Shaping and sharpening the development impact of business is an exciting field. Sometimes understanding that impact is more painstaking than exciting. But painstaking detail can insightful, and guide us to the next challenge and change.
The recent collaborative report from Oxfam, Coca-Cola and SAB Miller is just one example: insightful rather than exciting, but undoubtedly useful, and not only for these organisations. ‘Exploring the Links between International Business and Poverty Redu...; The Coca-Cola/SAB Miller value chain impacts in Zambia and El Salvador’ is a joint production of the three.
It's not earth shattering, but that is precisely why it is good. It does not try to trounce you with multiple zeros on dollar figures that demonstrate just how big and important these companies are. It does not trumpet corporate glory nor slam corporate greed. It instead covers many different aspects of the two companies' footprints on poverty - on jobs, on women, on water supplies - defining the positives and highlighting areas for improvement.
For any manager sitting inside Coke or SAB, it gives an invaluable To Do list for many Monday mornings to come. For the rest of us, is it useful? Yes. It’s not so ground-breaking as the Oxfam Unilever collaboration in Indonesia, which truly broke the mould, but it continues that tradition.
This report reinforces some of the messages that we also see elsewhere: that the highest impact on jobs and livelihoods comes outside the company, at either end of the value chain: in these cases amongst sugar harvesters, truck drivers and informal retailers. This is where people are poor, so engagement is good from a poverty-reduction perspective, but it is where they are vulnerable so care and scrutiny is needed. It is more difficult for companies to control or enhance their impacts at the further ends of supply or distribution, but that is precisely why this kind of assessment is needed to help guide action.
The report demonstrates one good way to think about impact, using Oxfam’s Poverty Footprint. It combines scrutiny of the each link in the value chain with Oxfam perspectives on less tangible issues that matter – women, water, and empowerment.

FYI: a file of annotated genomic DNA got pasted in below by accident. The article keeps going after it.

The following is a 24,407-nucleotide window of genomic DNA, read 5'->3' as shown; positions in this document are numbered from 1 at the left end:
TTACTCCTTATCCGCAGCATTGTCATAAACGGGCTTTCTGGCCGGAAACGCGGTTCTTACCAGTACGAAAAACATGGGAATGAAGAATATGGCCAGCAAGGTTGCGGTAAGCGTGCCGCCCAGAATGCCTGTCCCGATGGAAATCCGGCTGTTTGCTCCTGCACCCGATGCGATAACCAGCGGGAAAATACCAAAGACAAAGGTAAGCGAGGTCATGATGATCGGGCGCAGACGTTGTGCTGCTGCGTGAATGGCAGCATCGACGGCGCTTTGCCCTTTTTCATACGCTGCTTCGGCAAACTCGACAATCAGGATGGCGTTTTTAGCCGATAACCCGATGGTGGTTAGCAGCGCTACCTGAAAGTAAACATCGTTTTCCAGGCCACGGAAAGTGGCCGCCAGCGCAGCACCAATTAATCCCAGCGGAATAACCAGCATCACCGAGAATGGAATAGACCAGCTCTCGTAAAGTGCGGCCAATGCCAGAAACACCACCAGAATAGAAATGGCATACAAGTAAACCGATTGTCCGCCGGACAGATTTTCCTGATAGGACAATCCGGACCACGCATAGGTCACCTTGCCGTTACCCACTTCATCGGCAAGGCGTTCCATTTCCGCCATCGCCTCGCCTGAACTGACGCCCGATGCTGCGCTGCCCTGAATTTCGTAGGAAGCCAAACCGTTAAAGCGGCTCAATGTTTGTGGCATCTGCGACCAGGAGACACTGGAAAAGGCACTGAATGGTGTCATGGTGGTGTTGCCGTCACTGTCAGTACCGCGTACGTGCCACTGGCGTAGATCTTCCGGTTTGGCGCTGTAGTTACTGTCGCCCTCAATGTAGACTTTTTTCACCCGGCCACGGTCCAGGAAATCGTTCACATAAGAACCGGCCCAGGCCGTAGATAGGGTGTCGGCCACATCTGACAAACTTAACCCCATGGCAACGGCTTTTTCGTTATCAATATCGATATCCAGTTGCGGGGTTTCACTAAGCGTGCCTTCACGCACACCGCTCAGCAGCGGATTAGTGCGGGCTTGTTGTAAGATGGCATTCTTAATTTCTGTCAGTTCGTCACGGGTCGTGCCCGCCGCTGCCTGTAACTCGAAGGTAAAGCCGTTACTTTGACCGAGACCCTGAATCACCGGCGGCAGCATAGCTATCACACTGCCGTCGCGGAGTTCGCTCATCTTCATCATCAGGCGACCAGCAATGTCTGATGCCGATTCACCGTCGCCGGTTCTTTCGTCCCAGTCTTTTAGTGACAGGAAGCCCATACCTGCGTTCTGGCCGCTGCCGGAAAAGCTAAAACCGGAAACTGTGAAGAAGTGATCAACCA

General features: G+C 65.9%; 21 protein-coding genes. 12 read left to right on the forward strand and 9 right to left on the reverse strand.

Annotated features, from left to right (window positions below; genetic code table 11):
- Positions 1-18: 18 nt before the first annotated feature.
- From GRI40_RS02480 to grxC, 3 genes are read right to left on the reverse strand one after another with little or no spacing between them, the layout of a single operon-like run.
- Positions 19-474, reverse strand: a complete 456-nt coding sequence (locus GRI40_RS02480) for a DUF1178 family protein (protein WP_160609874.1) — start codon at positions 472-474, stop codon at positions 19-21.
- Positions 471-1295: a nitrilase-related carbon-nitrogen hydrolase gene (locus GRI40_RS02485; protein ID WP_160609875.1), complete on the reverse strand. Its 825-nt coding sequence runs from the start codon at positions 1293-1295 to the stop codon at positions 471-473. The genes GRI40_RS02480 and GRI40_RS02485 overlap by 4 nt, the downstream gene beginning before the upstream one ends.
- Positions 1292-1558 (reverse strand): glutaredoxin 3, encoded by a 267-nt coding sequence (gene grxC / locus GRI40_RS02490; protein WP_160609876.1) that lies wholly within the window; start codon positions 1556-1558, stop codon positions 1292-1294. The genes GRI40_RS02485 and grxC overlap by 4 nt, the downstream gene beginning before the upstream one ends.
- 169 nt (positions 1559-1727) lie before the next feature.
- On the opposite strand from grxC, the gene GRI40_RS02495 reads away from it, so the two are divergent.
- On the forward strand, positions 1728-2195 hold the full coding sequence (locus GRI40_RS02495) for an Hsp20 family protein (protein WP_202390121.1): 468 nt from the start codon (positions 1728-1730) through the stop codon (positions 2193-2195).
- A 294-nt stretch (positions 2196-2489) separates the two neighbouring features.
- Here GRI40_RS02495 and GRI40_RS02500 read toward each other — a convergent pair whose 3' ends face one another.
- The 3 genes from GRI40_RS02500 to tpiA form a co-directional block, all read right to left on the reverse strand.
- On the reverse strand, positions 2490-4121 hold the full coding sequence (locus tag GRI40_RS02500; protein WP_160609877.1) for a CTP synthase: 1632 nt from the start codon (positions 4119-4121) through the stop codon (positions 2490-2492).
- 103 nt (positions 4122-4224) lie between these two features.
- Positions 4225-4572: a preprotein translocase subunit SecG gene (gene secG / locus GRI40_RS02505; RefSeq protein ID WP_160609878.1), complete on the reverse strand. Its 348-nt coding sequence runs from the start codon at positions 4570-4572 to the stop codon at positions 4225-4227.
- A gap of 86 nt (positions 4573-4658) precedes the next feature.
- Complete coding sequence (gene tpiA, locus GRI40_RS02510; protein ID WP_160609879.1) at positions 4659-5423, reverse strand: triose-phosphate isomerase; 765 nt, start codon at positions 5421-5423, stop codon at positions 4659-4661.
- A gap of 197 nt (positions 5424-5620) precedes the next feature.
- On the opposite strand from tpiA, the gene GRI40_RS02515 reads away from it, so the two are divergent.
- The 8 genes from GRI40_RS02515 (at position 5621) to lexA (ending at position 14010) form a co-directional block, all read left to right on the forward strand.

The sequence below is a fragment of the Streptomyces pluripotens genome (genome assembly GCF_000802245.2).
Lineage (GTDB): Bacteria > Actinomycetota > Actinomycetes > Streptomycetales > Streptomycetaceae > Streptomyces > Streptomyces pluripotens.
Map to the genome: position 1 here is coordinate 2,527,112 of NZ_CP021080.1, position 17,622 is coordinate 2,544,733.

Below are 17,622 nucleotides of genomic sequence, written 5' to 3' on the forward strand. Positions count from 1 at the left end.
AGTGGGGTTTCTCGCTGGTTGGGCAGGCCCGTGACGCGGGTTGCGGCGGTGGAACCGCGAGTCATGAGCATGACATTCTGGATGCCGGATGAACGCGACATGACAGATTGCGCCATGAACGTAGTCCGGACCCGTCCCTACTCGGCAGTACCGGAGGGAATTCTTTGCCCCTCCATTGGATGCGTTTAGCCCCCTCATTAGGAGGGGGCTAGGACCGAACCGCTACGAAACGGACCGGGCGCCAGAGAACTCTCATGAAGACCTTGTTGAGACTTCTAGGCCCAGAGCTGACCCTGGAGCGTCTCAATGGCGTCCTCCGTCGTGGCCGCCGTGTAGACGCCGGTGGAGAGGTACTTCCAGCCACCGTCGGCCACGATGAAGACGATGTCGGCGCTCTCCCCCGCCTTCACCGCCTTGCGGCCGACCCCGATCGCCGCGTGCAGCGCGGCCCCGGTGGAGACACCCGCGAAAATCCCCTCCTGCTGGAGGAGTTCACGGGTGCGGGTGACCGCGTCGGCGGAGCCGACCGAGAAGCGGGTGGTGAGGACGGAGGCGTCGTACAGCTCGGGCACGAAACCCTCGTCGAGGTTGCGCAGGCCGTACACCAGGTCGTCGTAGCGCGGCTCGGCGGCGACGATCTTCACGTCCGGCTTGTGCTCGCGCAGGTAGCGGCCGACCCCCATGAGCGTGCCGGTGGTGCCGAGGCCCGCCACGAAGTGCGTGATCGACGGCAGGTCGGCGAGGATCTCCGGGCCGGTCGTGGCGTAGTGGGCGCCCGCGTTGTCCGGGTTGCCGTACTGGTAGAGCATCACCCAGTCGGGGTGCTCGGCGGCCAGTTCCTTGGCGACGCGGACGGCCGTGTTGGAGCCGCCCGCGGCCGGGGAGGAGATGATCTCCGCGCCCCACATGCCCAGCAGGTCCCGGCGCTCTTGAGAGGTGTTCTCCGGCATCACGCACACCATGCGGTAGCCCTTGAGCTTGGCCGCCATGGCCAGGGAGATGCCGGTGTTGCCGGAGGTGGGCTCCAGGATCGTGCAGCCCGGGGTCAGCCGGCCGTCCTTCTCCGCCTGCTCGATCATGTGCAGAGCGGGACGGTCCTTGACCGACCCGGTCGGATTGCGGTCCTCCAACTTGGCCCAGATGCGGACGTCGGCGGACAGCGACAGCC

Any impact measurement approach has its weaknesses. This one, by the fact it covers so many aspects of the 'footprint' runs the risk of covering multiple issues in monotone - is it more significant that 3,741 jobs in Zambia are supported directly and indirectly by the Coca-Cola/SAB Miller value chain, that 45% of post-consumer plastic waste in El Salvador is linked to the Coca-Cola/SAB Miller value chain, or that 25% and 36% of total procurement spending is spent locally, in Zambia and El Salvador respectively. The conclusion provides a welcome sense of priority, where 3 issues are picked out for action: support for local enterprise development along the value chain, further action to recruit, train and support women; analysis of water use, management and of water impacts along the value chain to protect community access to water.
The poverty footprint combines numerical analysis with company interviews and community views. Recent ‘economic footprint’ reports, such as Ethan Kapstein’s on Unilever in South Africa, or Standard Chartered in Ghana and Indonesia, focus on the use of multipliers and Social Accounting Matrices to calculate the extent of the economic contribution: direct, indirect, and induced effects. On such quantitative calculations, the Zambia/El Salvador study cannot compete. It touches on gross and net value added, but somewhat roughly using multipliers plucked from elsewhere. But its strength lies in the bits that go beyond these big numbers, to bring together the views of company staff and community participants, on how the value chains affect their jobs and their livelihoods: the good, the improvable, and the interesting.
Value chain analyses and poverty footprints can be done in any sector. Wherever they are done, they should have one thing in common: by combining lots of things that different people know they produce a bigger picture that no one had glimpsed before. Perspectives of many plus data from multiple sources build a ‘jigsaw’, even if a few pieces are still missing. The other common feature should be that they drive the next step – finding ways to change that picture, through market-based solutions that enhance engagement of low income people in viable ways. For those that don’t yet have the picture for their own company, jigsaw-making can be a good place to start.
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